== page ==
List Poem of Reasons Why Summer

is going to be mine this year. Because I will finally wear the sun
dress I bought last year. Because we beat the apple snail seeds to their
death beneath the canopy of lotus leaves. Kept promises to get out
of the house, even when the heatwaves swallowed up our heaven-
facing peppers. Because we stayed out for the barbeque long enough
to call it a day, fine, we’ll order in. It’s just as good, just as
summer should be. Gunflint sheen with wonder. Summer abundant
with truffle cheese melting on our charcuterie board. Summer sizzling
fever heat. Summer catching my dress in the bike cassette, ripping off
the frill trim on my birthday. Because it has to be mine, or else nothing
will be. Because decadelong houses fold into cicadas. Because the limping
black dog we named fast as wind was put down by the neighborhood. Things
like this pass and fade with fall every year. Because they have to. Because summer
delirious with departure, baffle for beginnings. Summer where the cold is creeping
back into rivers twist like veins. Summer we should do something about our feet
swaying in greywater. Summer God, get a grip on yourself. Summertime moon-
struck in the swollen throat of disaster. Mouth full of wasps we swore were bees.


breakfast sonnet

for every early morning there is marinated Campari,
capocollo, & the chicory only my grandmother eats &
promises she loves because they taste plum-sour like
the laba garlic or mustard stem we’re forced to spit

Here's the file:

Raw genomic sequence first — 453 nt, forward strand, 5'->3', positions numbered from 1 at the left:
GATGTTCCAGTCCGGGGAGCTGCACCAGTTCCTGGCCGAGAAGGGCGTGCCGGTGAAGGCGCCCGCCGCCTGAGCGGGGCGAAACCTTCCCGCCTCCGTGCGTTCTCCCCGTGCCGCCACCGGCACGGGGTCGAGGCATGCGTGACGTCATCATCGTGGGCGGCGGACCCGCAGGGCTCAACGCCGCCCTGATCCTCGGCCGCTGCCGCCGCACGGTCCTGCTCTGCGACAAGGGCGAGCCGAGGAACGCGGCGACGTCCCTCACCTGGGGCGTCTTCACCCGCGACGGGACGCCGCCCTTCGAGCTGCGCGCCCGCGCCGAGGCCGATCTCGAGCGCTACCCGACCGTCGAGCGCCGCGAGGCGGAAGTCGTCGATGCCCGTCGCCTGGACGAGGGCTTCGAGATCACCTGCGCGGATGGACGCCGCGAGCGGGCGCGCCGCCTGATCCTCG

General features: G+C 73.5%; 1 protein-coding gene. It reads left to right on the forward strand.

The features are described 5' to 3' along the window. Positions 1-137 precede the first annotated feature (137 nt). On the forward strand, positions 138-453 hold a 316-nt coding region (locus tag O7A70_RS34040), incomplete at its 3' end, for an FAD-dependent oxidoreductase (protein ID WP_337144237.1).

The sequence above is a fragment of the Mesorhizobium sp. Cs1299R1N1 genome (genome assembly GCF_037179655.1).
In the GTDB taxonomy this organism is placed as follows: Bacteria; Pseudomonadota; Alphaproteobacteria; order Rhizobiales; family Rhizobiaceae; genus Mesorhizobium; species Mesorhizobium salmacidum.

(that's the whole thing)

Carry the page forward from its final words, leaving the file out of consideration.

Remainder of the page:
& slug on sleepy days. for every lazy morning past six
there is instead a new anecdote split like cloves on the counter:
your father hoarded half-life gourds through biting cold,
let their creases blanch and bitter his tongue, but you won’t
even start your congee. or: i bit my first chicken heart like
testing gold, held death in teeth & kept eating, yet you can’t
look duck in their skewered eyes. but i see the way my grandma
watches us fail to finish meals, stilling before steak but
beating us for fussing over food, how badly she needs to
believe the best plate at the table is furthest from her own.

Mimi Yang currently resides in Shanghai, but she has lived in Boston and Montreal. Her work has been recognized by the Alliance for Young Artists and Writers, and appears or is forthcoming in The Margins, Palette Poetry, Rust & Moth, and elsewhere. 


Photography by: Alessandra Caretto


two poems

by Mimi Yang

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